Reuse your knowledge with ease
In the world of manufacturing, working smarter is or should be the goal of every manufacturer. Thankfully TopSolid understands this and allows its users to store their knowledge inside the software for future use. Think about it…machining a blower wheel for the first time might be a little intense. But once you have done it, and more found a clever way to do it, doesn’t it make sense to store the knowledge, so it can be reused in the future by you…or by anyone in your organization?
In Step 4, you will learn how to reuse stored knowledge. Really, there’s not much more to say than this. In this step you will see how easy it is to call up and reuse two strategies from projects past. What’s more, you will see that it takes mere seconds to select and apply this stored knowledge. Check out the video below to see how simple it is to reuse blower wheel manufacturing knowledge within TopSolid.
5 Axis blower wheel machining
At this point, you have turned down the part as far as possible. You then applied some stored knowledge to use 4 axis radial roughing to rough and semi finish the blower wheel. What’s next? 5 Axis tool paths…that’s what’s next! In this next step you will create your first 5 axis sweeping tool path. Let’s get to it!
In Step 5, you will learn how to apply a sweeping tool path. Sweeping is a common enough strategy of machining that typically follows the iso curves of the surface. (Incidentally…an iso curve is the mathematics spine of the surface that defines its curvature.) Now if this is not your first 5 axis rodeo, you know that this type of machining can have challenges to overcome…especially when the iso curves are not oriented the way you want them to be. Thank fully TopSolid knows how to handle that too! In this sample, you will learn how to use two curves to morph the tool path so that it follows the natural flow of cut you are after. Lastly you will learn how to control the shank of the cutter so that it is always centered between each blade of the blower wheel. Check out the video below to see these steps in action.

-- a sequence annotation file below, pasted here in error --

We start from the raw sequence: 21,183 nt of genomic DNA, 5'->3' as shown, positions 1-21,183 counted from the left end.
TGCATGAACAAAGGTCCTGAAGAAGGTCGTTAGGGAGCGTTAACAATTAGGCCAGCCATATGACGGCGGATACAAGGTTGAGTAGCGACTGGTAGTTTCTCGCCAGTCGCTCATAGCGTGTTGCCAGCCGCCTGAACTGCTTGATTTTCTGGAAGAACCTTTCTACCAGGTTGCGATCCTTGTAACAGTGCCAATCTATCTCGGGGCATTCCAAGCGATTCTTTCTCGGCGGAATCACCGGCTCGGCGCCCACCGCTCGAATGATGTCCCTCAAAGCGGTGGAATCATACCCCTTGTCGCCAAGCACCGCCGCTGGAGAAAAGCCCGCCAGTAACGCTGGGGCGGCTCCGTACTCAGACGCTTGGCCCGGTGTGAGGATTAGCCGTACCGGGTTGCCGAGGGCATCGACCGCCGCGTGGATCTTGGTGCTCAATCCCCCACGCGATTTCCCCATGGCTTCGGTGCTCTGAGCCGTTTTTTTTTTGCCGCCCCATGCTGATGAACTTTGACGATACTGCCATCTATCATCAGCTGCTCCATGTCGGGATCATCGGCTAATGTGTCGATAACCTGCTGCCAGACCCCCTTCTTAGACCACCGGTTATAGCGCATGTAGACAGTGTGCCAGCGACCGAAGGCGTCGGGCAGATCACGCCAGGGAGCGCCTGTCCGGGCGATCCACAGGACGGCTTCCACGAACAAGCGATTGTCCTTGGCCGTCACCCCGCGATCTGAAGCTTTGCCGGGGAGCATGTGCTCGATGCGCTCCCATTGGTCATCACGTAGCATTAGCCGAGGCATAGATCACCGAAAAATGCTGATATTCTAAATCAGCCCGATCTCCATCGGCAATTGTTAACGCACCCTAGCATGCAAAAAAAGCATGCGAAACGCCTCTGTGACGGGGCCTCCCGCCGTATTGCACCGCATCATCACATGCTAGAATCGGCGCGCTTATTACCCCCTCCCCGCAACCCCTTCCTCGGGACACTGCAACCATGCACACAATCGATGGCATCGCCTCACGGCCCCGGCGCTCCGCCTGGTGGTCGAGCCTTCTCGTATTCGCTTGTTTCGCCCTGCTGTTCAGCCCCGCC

May the swarf be with you
OK, now that you have done the easy part, it’s time to focus on the blades of the blower wheel. This can be very tricky tool path to make. But don’t worry, TopSolid has you covered here as well. TopSolid has a bunch of different swarfing strategies that could be used on this part that would do the job well.
In Step 6, we are going to consider one of these swarfing strategies called swarfing on curves. With swarfing on curves, you have the control you need to guide the side of your tool to machine even the most complex of faces. When swarfing on curves, you will need to create some profiles. Here we will teach you how to use some of TopSolid’s 3d sketcher to create the needed profiles. As well, you will need to create an additional surface to use to help guide the bottom of the cutter. From there it is all about the creation of the tool path. The last thing you will learn will be how to manually play with the synchronization of profiles to control how and when the tool tilts. Sometimes automatic is enough…and yet sometimes you want to just tweak it a little bit. TopSolid allows for both with ease. The video below will show you these steps.
Let’s finish the job
Honestly, you’ve done a fantastic job! You learned how to do a lot within TopSolid at this point. You just have one, small step left to take. It’s time to finish the job! There are twenty identical features to be machined with 5 axis sweeping and 5 axis swarf machining. Wouldn’t be great if you could just copy all that you have done to this point quickly and efficiently? Guess what?
In Step 7 you can do just that. Here you will learn how to repeat a tool path. In fact, you will learn two different ways to repeat the tool path. Both will get you to the finish line quickly and efficiently. Check out the final video in this series below to see how to repeat a tool path within TopSolid 7.